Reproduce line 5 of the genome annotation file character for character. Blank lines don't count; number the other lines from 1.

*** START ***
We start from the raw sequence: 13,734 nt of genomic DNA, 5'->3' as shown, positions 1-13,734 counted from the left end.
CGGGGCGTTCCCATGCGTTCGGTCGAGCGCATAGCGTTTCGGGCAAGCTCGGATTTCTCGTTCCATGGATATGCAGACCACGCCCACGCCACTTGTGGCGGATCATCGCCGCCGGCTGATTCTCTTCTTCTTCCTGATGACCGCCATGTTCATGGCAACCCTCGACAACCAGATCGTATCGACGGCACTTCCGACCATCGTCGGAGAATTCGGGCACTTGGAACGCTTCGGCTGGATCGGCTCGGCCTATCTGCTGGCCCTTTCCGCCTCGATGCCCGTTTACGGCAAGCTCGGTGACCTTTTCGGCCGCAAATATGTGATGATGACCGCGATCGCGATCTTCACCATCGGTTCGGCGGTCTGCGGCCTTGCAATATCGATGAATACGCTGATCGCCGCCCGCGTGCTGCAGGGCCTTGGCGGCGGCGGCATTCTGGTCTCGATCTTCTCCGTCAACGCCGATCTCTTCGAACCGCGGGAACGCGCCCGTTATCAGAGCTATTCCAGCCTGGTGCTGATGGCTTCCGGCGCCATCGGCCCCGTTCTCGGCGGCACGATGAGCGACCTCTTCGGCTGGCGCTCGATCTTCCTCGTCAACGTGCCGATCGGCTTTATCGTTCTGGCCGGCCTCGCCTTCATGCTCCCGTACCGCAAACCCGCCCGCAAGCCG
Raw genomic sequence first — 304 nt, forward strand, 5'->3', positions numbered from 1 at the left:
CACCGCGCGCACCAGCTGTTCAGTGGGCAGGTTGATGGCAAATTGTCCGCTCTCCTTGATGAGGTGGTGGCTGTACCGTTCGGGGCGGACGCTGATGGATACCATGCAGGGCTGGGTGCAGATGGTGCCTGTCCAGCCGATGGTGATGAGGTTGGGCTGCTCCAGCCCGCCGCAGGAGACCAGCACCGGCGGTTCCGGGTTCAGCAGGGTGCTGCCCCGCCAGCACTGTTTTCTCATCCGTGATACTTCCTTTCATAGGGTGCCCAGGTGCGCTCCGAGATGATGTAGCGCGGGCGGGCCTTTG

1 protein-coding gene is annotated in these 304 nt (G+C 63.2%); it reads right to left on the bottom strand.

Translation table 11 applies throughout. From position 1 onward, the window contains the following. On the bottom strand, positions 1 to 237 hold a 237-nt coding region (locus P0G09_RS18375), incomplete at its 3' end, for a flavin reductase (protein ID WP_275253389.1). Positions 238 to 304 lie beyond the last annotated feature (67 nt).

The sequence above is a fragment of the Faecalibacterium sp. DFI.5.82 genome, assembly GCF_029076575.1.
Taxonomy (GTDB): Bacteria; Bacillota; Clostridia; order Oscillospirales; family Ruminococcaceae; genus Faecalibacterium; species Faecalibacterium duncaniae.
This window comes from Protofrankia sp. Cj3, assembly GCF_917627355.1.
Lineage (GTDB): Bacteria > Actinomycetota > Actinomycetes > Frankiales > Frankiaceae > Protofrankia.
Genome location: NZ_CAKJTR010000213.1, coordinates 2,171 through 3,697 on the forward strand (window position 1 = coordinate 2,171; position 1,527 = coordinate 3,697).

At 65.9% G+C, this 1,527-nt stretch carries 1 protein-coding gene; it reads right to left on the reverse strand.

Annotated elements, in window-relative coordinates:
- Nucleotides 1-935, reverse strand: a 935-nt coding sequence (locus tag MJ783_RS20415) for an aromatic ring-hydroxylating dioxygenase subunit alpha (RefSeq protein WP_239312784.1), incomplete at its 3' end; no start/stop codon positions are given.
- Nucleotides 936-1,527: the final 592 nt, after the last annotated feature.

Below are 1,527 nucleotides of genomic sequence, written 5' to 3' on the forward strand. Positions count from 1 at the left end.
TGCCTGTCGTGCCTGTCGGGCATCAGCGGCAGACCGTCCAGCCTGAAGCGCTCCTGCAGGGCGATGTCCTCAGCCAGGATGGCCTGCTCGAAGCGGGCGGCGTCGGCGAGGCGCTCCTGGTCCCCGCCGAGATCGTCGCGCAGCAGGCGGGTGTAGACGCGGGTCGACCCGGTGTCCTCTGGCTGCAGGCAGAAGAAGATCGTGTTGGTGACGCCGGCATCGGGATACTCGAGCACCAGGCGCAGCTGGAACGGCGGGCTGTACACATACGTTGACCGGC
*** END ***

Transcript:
1 protein-coding gene is annotated in these 304 nt (G+C 63.2%); it reads right to left on the bottom strand.